Selective diversification of aquaculture stocks: A proposal for economically sustainable genetic conservation
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The genetic diversity of aquaculture stocks can be maintained, and their genetic impact on wild stocks minimized, by breeding programmes that deliberately generate genetic diversity. Current animal breeding practices are likely to reduce the diversity of domestic stocks if they are extended to aquaculture. It is proposed that national breeding programmes for aquaculture should, instead, try to develop numerous breeds specially adapted to local environments and aquaculture systems. An economic model is presented of decision-making by individual farmers who, in choosing which breed to produce, determine the "fitness" of the breeds in a meta-population that includes all breeds. As long as strong genotype-environment interaction for production traits is maintained by artificial selection, the economic self-interest of farmers should ensure the stability of genetic polymorphisms among breeds. Genetic variation would be conserved (in the among-breed component of genetic diversity) but not the primordial distribution of gene and genotype frequencies. Economic benefits to farmers, plus a high return on investment at the national or supra-national level, makes breed diversification an attractive conservation strategy even though it is admittedly a compromise from a purely genetic viewpoint.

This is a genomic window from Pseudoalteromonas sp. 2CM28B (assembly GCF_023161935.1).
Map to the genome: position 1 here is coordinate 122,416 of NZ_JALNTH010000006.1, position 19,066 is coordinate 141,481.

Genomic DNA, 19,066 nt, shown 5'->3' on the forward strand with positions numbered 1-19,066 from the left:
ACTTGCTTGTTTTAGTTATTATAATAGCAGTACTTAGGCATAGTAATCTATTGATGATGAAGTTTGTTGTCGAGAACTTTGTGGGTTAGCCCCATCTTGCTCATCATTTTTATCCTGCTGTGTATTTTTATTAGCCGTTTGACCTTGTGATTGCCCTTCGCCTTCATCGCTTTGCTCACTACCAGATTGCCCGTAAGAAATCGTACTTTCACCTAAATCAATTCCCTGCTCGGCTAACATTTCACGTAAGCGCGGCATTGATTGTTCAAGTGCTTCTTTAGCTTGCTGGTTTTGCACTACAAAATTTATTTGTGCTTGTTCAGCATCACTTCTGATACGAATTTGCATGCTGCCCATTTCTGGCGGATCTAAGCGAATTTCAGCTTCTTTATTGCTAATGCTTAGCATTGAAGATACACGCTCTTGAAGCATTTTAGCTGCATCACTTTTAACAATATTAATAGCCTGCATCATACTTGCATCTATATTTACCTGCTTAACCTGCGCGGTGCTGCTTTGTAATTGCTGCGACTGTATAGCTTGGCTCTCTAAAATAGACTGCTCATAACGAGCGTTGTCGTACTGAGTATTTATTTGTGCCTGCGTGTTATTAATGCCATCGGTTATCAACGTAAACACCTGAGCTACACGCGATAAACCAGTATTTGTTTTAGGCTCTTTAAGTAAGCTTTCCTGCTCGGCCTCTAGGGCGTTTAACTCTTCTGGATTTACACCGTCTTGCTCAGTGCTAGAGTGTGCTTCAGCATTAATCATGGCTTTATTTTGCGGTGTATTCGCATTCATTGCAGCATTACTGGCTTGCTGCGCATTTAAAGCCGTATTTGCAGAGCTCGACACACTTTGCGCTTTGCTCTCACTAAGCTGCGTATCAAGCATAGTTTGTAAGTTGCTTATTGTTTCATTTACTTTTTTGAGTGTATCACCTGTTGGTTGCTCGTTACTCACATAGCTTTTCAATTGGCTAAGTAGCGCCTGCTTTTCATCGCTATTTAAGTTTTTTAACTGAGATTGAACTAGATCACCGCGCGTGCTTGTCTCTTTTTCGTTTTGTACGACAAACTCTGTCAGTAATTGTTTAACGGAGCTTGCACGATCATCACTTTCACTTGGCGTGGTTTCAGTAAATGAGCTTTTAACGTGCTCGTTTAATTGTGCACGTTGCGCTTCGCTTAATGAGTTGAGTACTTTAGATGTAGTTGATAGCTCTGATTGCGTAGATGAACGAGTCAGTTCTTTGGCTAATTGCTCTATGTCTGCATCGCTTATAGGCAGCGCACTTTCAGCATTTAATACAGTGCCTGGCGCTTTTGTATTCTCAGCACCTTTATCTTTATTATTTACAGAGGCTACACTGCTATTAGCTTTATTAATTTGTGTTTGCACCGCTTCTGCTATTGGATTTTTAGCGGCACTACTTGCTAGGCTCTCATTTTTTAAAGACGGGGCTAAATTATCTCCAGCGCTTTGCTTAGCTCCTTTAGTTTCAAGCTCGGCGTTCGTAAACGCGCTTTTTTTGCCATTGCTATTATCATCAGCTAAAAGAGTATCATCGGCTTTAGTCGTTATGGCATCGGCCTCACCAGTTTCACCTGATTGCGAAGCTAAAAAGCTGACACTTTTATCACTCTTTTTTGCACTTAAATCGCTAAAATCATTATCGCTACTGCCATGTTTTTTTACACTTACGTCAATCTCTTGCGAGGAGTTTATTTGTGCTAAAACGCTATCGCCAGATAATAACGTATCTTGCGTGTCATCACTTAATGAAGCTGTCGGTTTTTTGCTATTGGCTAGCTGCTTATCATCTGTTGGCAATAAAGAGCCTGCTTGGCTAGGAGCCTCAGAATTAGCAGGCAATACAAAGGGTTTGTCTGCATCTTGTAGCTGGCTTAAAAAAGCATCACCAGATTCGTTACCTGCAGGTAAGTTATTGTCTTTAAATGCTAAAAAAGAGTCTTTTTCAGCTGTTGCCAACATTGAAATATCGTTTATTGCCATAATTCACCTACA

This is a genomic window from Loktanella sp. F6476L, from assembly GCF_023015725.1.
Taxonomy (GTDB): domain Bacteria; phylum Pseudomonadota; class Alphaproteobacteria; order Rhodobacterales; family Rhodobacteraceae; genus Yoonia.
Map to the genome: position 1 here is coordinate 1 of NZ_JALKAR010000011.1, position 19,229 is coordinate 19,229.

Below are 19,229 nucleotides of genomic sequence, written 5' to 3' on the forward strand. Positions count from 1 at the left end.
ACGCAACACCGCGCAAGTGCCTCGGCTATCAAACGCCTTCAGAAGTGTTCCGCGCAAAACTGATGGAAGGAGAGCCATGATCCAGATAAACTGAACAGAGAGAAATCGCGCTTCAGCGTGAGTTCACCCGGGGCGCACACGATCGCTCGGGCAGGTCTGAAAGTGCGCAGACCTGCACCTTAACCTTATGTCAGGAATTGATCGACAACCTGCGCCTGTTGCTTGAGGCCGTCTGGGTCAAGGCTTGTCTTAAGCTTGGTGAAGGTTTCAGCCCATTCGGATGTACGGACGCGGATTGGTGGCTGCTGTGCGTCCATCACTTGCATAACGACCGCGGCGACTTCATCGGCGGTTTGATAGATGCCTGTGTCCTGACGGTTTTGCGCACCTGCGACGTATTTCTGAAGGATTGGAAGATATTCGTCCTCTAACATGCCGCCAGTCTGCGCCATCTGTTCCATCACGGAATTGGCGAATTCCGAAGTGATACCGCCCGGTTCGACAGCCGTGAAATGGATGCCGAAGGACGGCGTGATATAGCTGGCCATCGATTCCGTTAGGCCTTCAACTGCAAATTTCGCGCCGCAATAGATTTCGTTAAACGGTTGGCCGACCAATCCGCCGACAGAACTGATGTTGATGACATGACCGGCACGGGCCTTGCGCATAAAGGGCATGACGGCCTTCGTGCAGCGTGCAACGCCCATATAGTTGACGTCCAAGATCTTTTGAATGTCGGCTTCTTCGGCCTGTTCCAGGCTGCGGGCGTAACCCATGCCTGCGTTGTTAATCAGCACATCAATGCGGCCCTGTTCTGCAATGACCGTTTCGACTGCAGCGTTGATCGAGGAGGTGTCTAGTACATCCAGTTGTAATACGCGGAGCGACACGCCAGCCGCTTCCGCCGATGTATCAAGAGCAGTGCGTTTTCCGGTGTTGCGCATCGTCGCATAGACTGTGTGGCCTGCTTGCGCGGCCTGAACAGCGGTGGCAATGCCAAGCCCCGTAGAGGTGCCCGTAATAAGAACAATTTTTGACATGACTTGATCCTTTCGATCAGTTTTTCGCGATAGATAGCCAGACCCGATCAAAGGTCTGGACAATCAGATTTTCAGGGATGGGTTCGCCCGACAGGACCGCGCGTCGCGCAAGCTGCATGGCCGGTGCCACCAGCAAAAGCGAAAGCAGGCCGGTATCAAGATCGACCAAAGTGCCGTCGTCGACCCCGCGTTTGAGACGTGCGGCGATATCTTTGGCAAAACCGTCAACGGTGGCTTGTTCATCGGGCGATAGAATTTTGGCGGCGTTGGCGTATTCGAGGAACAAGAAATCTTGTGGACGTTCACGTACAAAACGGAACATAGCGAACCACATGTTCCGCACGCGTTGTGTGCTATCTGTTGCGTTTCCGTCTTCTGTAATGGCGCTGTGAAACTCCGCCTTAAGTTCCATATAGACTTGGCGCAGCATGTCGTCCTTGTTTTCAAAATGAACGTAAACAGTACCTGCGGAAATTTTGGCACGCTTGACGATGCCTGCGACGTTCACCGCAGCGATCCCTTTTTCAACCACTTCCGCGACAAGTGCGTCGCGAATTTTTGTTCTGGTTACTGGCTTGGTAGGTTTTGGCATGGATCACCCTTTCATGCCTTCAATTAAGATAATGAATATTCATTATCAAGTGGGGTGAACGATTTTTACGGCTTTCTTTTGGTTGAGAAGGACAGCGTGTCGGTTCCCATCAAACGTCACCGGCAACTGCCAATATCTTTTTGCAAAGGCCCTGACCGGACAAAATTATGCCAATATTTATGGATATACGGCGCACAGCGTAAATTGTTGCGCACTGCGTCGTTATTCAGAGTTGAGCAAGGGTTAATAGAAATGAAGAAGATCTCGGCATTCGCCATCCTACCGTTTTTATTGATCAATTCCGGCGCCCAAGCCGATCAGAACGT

Doyle, R. W., Shackel, N. L., Basiao, Z., Uraiwan, S., Matricia, T., & Talbot, A. J. (1991). Selective diversification of aquaculture stocks: A proposal for economically sustainable genetic conservation.
Canadian Journal of Fisheries and Aquatic Sciences, 48(S1), 148-154. https://doi.org/10.1139/f91-313
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